Dear Brothers and Sisters in Christ,
I will soon be leaving to the U.S., where I will spend three weeks. I will be visiting various locations, including Arkansas and Orlando, Florida, where I will be speaking in several places about our work in Israel and the needs in Iraq.
Radio Interview 13th October 2015 (The PHP Podcast, Arkansas)
The winter is approaching in Iraq and it will be extremely cold. One church in the city of Erbil is working with 500 families of Syrian Kurds. Most families are big, with seven or more children, and receive no help from the government. When I was in Erbil a few weeks ago, our team began delivering food parcels and audio Bibles to each family. We met a family with eight children which were in a desperate situation. The parents can’t work because of health problems; the rent is high; and their house is half-finished. Every day four of the children go out begging in order to pay the rent.
Some time ago when I was in Iraq with an American missionary. We saw a Syrian begging on the streets and the American shouted, “Get a job!” I was ashamed and angry, i thought total callousness, and I chastised him. Later through visiting the refugees, I discovered the situation of these Syrian refugees , that there are barely any jobs for Syrian Kurds, and when they find one, they often get cheated by their bosses and end up not getting paid.
With the winter approaching, there is a great need for kerosene and electric heaters. Electricity is cheaper, but during the winter, it is only supplied for about 10 to 12 hours.
The Kurdish pastor of a local church is a convert from Islam who faces much persecution. His family threatened to take his wife from him, a common “punishment” for Muslim converts to Christianity. Please pray for Majeed, his family, and the people working with him. We plan to purchase 500 food parcels for all the families in this region, and when we have distributed them all, we start again.
On another recent visit to Iraq, we visited many Christian families and presented the Gospel to them as well as preached to groups of unbelievers. This proved a great opportunity for people to hear the Gospel of the grace of God. One couple was very open. The man, Yusuf, and his wife have no children, so we prayed for God to bless them with children. Yusuf’s aunt was left behind in Qarakosh, and when he went back for her, he discovered that the bridge leading to the city had been blown up. Yusuf felt so guilty that he could not rescue her, but did have the opportunity to speak to her. She told him that though Muslim militia tried to convert her to Islam, she refused.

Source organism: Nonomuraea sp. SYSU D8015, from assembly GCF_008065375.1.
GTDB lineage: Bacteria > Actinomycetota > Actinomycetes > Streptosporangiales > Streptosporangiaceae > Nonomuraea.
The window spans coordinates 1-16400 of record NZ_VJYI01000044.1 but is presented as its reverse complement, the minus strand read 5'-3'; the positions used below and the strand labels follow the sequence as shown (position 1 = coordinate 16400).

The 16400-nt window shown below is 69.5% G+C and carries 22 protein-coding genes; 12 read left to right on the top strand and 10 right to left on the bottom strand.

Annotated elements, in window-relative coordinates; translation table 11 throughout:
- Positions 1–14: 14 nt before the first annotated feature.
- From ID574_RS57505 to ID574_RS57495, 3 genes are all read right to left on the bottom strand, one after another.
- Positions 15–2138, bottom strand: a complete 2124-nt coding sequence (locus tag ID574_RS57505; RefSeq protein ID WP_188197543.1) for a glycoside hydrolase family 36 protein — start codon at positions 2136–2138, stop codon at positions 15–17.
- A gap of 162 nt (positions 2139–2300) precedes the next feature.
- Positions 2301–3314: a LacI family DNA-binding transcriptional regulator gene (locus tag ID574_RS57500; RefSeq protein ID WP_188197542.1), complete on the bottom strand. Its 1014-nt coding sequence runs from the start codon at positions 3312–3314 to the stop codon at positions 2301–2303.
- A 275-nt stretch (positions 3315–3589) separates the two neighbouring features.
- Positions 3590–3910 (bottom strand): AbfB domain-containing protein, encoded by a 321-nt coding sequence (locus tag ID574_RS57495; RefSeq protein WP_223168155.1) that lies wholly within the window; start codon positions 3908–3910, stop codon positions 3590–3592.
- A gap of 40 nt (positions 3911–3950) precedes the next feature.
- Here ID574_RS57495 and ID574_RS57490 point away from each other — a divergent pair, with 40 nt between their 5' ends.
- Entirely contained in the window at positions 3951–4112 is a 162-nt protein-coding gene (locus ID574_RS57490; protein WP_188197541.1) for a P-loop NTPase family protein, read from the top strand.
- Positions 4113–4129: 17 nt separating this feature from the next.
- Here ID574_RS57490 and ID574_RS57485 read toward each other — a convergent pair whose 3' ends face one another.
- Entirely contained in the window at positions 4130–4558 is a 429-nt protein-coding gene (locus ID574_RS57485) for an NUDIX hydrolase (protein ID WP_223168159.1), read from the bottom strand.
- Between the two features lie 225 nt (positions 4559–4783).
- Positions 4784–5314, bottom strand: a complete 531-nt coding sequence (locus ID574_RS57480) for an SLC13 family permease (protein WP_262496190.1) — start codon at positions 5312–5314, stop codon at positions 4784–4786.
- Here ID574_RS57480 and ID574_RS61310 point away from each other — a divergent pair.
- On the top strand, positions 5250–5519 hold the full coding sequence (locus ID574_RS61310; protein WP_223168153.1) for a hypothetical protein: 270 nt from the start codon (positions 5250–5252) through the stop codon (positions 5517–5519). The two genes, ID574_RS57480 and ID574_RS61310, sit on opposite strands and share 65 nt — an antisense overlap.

We also met a couple, ages 84 and 78, who lost everything they owned and wanted to go to another country with nothing but the clothes on their back. We shared the Gospel with them and know that coming to faith in Christ is more precious than anything they can possess.
One woman we met said she had lost all hope and thought God did not care about her. After we met her and explained the Gospel, she was encouraged and her spirits were raised. People had questions, and it was good to listen to and answer these questions. One man asked us about works. We showed him that works cannot save; it is only grace by faith in Christ that can save.
We also helped a man who thought his shoulder was broken by ISIS troops, but it turned out not to be broken. We also gave the money to a man with a brain tumour so that he can be operated on in Jordan. Another man we met left Roman Catholicism and became a born-again believer. Other Catholics now call him “evangelical” and persecute him, but he presses on in his new faith.
Elsewhere, because of the flood of refugees coming into Europe from war-torn Arab countries, we have the opportunity supply free Arabic New Testaments (only postage needs to be paid). Please let me know if you would like to join us in getting these Arabic New Testaments into the hands of refugees.
God willing, I and a small group plan to return to Iraq in November.
Thank you for your prayers and support, and may God richly bless you.
In Christ, thanks and be blessed,
Antony and Dona Simon